Passion Week (also known as Holy Week) is the time from Palm Sunday through Easter Sunday (Resurrection Sunday). Also included within Passion Week are Holy MondayHoly TuesdaySpy WednesdayMaundy ThursdayGood Friday, and Holy Saturday. Passion Week is so named because of the passion with which Jesus willingly went to the cross in order to pay for the sins of His people. Passion Week is described in Matthew chapters 21-27; Mark chapters 11-15; Luke chapters 19-23; and John chapters 12-19. Passion Week begins with the triumphal entry on Palm Sunday on the back of a colt as prophesied in Zechariah 9:9.

The Triumphal Entry (Matthew 21:1-11): The climax of the Christian story is upon us. Christ is about to enter the gates of Jerusalem to songs of praise, only to hear those same voices turn first to accusations and then to jeers as he goes to his death on a cross. This entry has its genesis in Jesus’ strategy to bring himself and his message to Jerusalem. This was much more than a PR opportunity not to be missed because of the concentration of people in Jerusalem during Passover.

Matthew begins, as does Mark, with the finding of the animals. The actions of the crowd are as they are reported in Mark. Their acclamation, using the words of Psalm 118, which, heralds the Davidic Messiah. Matthew simplifies their cry. It becomes: ‘Hosanna to the son of David.’ ‘Son of David’ is an appropriate title for Israel’s Messiah. It is found on the lips of the Canaanite woman, two sets of two blind men (20:29-34; 9:27-31; Mark 10:46-52), and a few verses later on the lips of children who also cry: ‘Hosanna to the Son of David’ (21:15).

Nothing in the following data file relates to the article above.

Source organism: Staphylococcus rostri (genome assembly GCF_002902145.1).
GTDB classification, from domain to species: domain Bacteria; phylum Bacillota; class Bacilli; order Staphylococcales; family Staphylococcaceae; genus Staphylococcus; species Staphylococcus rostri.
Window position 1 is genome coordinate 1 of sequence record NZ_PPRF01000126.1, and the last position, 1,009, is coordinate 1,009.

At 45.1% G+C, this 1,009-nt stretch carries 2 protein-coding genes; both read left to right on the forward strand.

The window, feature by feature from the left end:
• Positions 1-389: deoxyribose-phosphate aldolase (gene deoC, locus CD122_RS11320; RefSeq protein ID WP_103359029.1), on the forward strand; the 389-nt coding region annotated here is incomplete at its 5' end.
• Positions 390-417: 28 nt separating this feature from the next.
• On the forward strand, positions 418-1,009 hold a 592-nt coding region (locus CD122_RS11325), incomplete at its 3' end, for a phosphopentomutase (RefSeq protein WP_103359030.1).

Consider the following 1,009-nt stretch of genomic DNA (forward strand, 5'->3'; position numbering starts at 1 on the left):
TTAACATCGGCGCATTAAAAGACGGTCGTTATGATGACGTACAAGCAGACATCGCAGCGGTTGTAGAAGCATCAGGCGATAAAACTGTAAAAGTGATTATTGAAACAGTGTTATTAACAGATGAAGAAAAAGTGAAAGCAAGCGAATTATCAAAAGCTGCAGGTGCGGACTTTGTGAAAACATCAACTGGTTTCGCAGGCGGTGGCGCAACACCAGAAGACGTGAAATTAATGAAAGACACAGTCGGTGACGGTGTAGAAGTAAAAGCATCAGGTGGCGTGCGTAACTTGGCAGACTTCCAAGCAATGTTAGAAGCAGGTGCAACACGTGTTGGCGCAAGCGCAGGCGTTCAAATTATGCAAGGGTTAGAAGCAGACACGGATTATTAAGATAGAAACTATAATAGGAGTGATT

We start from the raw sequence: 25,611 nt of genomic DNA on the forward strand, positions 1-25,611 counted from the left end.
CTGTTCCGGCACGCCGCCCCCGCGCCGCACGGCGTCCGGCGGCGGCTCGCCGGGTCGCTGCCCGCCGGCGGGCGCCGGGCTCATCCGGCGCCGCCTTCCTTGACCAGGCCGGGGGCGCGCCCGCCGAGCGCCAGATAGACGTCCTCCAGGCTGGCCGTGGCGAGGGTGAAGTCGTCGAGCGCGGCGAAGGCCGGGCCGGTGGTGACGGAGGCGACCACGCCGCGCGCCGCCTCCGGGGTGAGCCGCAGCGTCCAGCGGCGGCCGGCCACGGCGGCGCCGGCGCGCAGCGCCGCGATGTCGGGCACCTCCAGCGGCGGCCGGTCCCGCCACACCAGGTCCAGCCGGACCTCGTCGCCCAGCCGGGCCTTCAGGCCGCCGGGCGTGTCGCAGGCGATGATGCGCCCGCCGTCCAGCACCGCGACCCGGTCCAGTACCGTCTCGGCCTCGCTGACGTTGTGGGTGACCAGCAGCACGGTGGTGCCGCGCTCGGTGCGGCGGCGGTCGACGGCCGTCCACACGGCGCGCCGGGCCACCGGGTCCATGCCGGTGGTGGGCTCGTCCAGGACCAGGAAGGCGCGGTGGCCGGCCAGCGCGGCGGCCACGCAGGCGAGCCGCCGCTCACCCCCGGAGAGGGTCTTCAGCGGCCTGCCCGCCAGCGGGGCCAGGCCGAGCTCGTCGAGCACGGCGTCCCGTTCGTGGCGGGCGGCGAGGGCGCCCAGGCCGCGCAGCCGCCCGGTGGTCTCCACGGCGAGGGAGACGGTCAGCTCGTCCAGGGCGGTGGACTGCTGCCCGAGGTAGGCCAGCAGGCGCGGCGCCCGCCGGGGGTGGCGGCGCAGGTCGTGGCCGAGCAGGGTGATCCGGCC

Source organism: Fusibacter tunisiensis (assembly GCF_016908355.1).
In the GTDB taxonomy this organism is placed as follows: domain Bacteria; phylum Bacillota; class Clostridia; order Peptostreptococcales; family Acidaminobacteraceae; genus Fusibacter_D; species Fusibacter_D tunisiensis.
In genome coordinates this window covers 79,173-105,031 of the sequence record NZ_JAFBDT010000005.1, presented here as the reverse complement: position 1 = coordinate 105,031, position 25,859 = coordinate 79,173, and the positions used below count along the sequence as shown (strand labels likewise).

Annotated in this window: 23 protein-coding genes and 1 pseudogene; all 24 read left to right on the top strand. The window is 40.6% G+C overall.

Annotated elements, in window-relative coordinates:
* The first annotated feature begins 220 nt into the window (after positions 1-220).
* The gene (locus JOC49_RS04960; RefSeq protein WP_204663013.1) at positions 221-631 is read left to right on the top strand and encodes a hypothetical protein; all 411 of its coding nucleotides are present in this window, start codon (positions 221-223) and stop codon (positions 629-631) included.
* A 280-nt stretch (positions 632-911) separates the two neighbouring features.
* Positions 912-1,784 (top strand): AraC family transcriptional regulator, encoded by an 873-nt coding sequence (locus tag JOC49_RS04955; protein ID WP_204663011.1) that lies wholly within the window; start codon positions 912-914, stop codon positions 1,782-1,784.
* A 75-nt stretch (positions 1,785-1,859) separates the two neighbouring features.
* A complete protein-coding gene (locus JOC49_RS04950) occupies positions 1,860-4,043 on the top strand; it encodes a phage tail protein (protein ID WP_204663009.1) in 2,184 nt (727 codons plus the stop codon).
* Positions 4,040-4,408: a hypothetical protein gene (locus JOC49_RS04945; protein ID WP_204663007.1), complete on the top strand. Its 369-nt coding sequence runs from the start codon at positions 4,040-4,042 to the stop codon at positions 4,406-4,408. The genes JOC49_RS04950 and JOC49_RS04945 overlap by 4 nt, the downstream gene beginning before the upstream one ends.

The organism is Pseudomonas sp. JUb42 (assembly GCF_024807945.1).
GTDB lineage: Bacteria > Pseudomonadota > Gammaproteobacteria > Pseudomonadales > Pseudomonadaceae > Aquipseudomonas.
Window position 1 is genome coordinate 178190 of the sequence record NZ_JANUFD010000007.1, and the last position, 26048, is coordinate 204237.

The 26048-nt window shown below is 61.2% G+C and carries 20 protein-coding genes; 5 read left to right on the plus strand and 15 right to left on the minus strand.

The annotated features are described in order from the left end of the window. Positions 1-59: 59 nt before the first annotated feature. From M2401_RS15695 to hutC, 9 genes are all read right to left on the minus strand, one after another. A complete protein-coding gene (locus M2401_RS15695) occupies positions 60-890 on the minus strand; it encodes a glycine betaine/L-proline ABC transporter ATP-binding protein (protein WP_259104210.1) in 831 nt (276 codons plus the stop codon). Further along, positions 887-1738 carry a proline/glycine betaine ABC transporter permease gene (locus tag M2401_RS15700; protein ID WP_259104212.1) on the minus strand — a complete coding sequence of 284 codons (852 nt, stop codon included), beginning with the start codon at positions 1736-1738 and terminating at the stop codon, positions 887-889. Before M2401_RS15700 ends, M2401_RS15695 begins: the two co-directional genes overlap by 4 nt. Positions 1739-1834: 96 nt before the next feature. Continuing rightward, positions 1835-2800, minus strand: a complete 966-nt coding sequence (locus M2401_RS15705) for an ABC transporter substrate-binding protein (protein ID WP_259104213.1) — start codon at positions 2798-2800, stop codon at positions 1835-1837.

Jesus at the Temple: ‘“Jesus entered the temple courts and drove out all who were buying and selling there. He overturned the tables of the money changers and the benches of those selling doves.  “It is written,” he said to them, ‘My house will be called a house of prayer,’ but you are making it ‘a den of robbers”’ (vv. 12-17).  Jesus is stated to have visited the Temple in Jerusalem, where the courtyard is described as being filled with livestock, merchants, and the tables of the money changers, who changed the standard Greek and Roman money for Jewish and Tyrian money. (Gentile money could not be used at the Temple because of the graven images on it.) Jerusalem was packed with Jews who had come for Passover, perhaps numbering 300,000 to 400,000 pilgrims.

The Authority of Jesus Questioned: All sorts of folks ask Jesus questions in Matthew’s Gospel, and both their questions and Jesus’ answers are striking. There are many different kinds of questions asked of Jesus. Both the Baptizer and Pilate ask questions about Jesus’ identity; John asks if he is in fact the one they have been waiting for (11:2-3), and Pilate asks if he is the king of the Jews (27:11). The Pharisees, Scribes, Sadducees, chief priests and elders asked questions to try to trap.

 Here in Matthew 21 Jesus responds to the question put to him with a question of his own, and a parable to illustrate it. The chief priests and elders ask Jesus where his authority comes from. His return-question is about John the Baptizer. He asks them if John’s baptism came from heaven, or from the human mind? His question reverses the trap which the chief priests and elders are trying to set for Jesus. His accusers take the fifth, refusing to answer Jesus lest it incriminate them in the eyes of the crowds. So, Jesus, in turn, doesn’t answer their question about his authority either, but he does tell them a parable.


Passion Week ( 24–27)

The Olivet Discourse ( 24–25)

The Anointing of Jesus’ Feet (26:1–13)

The Arrest, Trials and Death of Jesus (26:14—27:66)